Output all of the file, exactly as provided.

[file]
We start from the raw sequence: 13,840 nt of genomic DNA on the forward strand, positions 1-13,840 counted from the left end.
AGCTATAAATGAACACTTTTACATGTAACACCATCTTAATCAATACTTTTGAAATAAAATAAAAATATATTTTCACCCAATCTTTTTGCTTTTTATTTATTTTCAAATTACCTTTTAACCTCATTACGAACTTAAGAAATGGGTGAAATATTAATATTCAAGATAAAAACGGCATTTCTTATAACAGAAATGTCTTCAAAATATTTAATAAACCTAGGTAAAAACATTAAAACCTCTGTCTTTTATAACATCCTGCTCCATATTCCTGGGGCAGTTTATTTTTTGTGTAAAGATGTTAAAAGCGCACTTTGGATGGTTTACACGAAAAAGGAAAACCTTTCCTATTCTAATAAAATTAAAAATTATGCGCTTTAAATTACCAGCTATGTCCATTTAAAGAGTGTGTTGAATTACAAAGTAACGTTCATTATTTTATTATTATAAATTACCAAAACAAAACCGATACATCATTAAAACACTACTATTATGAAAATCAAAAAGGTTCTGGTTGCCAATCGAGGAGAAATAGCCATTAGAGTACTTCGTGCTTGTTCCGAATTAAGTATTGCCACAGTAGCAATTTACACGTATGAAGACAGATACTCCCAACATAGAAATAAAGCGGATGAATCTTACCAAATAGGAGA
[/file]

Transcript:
We start from the raw sequence: 13,840 nt of genomic DNA on the forward strand, positions 1-13,840 counted from the left end.
AGCTATAAATGAACACTTTTACATGTAACACCATCTTAATCAATACTTTTGAAATAAAATAAAAATATATTTTCACCCAATCTTTTTGCTTTTTATTTATTTTCAAATTACCTTTTAACCTCATTACGAACTTAAGAAATGGGTGAAATATTAATATTCAAGATAAAAACGGCATTTCTTATAACAGAAATGTCTTCAAAATATTTAATAAACCTAGGTAAAAACATTAAAACCTCTGTCTTTTATAACATCCTGCTCCATATTCCTGGGGCAGTTTATTTTTTGTGTAAAGATGTTAAAAGCGCACTTTGGATGGTTTACACGAAAAAGGAAAACCTTTCCTATTCTAATAAAATTAAAAATTATGCGCTTTAAATTACCAGCTATGTCCATTTAAAGAGTGTGTTGAATTACAAAGTAACGTTCATTATTTTATTATTATAAATTACCAAAACAAAACCGATACATCATTAAAACACTACTATTATGAAAATCAAAAAGGTTCTGGTTGCCAATCGAGGAGAAATAGCCATTAGAGTACTTCGTGCTTGTTCCGAATTAAGTATTGCCACAGTAGCAATTTACACGTATGAAGACAGATACTCCCAACATAGAAATAAAGCGGATGAATCTTACCAAATAGGAGA